“Well, you see, there’s the matter of...” Chapman trailed off, nodding at Nguyen.
Nguyen tapped on her tablet. “It will be 945 dollars for the IV placement and equipment, plus 1 liter of normal saline solution.”
“Oh, hell.” Sue scowled. “This can’t be happening. That’s extra, too?”
“Ms. Miller, whatever we do here from this point on is meaningless if we can’t monitor the boy in a controlled environment with all the proper medications and tools. We can only do this in a hospital. Home visits are best for health maintenance, diagnosis, minor illnesses—”
“Dr. Chapman,” Schuster called out, “we may have a problem.”
“What is it?”
“Danny’s having trouble waking up.”
“Oh, that’s bad,” Chapman said. The group rushed back to the couch. Sue knelt by her son, shouting “Danny! Danny! Wake up!” into his ear and shaking his shoulder vigorously. Danny moaned incomprehensibly. His eyes opened briefly but were unfocused and glazed over.
Chapman crouched down, pulling an electronic stethoscope out of a coat pocket. “Need to listen for myself,” he murmured. The pediatrician secured the earpieces in his own ear canals and placed the bell over Danny’s chest. Danny was still breathing on his own but more rapidly. Chapman also noticed that the boy’s skin was now sweaty and pale.
“Marc, Linda, I need a new set of vitals, and get the CGM and airway kits out. Just in case.”
“Anything else?” Linda asked.
“Did you bring the insulin?”
“I don’t understand, what’s happening to Danny?” Sue said in growing panic.
“Your son needs immediate medical attention,” Chapman said. “His situation is going to decline the longer we wait.”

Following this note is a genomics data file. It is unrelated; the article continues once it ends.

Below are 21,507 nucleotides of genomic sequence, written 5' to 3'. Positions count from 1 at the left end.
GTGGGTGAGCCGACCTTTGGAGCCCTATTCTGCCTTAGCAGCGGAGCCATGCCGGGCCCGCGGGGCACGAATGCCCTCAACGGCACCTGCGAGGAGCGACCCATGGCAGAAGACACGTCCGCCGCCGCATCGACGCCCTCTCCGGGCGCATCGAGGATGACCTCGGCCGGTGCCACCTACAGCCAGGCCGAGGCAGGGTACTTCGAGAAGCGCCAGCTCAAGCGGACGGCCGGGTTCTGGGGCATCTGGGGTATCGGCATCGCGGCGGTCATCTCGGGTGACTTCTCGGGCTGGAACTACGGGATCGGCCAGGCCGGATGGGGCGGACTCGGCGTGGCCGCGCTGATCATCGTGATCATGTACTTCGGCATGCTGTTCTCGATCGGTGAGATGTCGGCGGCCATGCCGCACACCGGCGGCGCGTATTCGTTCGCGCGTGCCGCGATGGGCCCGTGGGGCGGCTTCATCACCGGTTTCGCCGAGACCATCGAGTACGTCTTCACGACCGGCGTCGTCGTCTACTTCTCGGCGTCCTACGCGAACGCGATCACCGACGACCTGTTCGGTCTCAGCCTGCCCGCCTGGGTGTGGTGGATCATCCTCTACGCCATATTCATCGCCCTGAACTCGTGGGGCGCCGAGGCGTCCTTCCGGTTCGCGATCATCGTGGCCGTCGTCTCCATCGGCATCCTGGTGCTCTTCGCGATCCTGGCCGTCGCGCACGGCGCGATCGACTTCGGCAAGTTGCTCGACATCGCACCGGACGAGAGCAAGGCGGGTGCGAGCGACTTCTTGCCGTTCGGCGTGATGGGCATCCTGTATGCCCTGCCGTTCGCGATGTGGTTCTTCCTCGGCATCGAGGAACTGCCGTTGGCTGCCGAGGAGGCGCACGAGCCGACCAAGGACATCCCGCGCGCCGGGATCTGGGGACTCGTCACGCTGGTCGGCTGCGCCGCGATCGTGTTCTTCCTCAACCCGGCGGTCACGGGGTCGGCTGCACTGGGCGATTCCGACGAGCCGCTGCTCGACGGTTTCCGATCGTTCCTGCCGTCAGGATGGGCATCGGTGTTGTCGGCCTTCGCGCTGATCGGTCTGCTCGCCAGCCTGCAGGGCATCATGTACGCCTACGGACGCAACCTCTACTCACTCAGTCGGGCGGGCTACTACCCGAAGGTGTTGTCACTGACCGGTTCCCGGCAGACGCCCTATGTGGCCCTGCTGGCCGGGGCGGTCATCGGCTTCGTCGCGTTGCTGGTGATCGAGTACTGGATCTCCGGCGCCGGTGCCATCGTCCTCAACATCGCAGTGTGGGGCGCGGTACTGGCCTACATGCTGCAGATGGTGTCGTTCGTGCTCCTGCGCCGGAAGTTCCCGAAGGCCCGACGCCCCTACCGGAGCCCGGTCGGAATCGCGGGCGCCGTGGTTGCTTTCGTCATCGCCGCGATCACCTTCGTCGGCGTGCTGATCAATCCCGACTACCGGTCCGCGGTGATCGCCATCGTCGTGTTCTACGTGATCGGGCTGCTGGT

“Then treat him, goddammit!” Sue snapped. “You’re the doctor!”
“Isabel, please,” Chapman said in exasperation.
The case manager came forward. “Every intervention we do here or in the hospital will add up. Here.” She showed them the table, where the “initial” cost of $8,000 was grayed out in a corner of the screen. Starting with the IV and the saline solution, a running tab of studies and treatments recommended by the physician had begun in the middle third of the screen, a blurry scroll of numbers that had already climbed past $35,000.
Susan’s head spun in confusion. “What’s this?” she finally managed to say.
“It’s the cost of care,” Nguyen replied.
“And you want this paid out now?”
“The 8,000 dollars, yes. The moving number... well, we wanted to show you in real-time what the costs are. We do this for all our new clients.”
“I don’t believe this. I don’t believe this,” Sue said angrily. “This is... sick.”
“We’re giving you fair warning, that’s all,” Nguyen said. “You don’t have insurance, so in the interest of transparency we’re showing you exactly how much everything costs.”
Sue’s back started to throb again. “And you won’t start further treatment until I pay 8,000 dollars?”
There was a brief silence. “Yes, per our clinical policy.”
“How high is it gonna go, the cost of Danny’s care?”
“I don’t know. You’ll have to ask Dr. Chapman about treatment regimens. Hopefully he recovers quickly.” Nguyen’s voice was cold, detached.